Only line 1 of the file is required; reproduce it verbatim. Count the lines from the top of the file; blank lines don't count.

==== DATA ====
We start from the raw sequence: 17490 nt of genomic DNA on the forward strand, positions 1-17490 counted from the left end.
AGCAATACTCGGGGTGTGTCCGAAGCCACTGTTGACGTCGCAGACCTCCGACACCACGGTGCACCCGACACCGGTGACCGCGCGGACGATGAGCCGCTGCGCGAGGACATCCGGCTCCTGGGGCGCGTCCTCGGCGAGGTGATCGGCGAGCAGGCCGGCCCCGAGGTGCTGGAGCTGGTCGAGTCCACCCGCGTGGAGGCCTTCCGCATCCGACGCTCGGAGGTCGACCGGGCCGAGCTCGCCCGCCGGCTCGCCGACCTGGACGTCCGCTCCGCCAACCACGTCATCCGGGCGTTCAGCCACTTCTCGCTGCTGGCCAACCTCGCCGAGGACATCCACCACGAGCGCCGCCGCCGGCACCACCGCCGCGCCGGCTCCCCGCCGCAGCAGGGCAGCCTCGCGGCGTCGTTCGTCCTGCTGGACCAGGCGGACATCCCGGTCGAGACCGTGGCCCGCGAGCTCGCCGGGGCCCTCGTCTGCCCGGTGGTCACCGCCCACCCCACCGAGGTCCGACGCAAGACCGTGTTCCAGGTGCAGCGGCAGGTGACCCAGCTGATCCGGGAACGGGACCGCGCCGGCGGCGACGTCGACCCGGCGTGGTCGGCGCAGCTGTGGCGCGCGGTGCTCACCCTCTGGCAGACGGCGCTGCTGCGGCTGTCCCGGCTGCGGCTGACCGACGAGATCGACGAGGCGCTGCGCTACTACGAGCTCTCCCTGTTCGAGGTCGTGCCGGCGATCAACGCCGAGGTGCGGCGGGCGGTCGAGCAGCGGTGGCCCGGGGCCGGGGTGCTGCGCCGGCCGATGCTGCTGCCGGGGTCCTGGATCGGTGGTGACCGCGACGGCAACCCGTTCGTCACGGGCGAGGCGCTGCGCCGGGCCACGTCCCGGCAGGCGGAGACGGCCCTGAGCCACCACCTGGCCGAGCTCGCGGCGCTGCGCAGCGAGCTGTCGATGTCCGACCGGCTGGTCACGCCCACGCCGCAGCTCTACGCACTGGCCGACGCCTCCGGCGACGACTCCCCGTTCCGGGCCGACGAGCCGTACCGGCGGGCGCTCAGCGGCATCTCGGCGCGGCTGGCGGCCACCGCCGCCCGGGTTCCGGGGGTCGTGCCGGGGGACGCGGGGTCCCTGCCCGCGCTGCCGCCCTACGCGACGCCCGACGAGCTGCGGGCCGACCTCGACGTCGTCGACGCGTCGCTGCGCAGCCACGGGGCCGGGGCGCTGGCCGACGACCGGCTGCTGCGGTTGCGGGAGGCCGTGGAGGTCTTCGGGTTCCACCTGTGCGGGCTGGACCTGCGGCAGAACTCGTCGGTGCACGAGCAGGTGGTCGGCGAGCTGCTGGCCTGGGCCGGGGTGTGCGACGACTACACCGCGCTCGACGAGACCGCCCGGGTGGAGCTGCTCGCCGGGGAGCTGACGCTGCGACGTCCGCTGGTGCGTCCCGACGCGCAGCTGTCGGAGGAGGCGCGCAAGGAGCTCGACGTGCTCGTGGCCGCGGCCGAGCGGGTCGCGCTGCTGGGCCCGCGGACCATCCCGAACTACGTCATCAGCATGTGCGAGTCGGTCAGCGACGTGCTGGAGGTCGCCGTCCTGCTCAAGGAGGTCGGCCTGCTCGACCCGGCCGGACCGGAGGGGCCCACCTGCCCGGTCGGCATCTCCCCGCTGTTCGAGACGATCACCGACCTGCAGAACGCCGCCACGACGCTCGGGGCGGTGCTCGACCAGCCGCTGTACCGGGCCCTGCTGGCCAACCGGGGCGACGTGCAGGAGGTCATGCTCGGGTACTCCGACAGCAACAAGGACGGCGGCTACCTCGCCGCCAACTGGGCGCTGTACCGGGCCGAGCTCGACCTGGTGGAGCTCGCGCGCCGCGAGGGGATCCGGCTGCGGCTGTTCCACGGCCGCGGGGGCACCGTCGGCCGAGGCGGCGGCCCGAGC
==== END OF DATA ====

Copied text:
We start from the raw sequence: 17490 nt of genomic DNA on the forward strand, positions 1-17490 counted from the left end.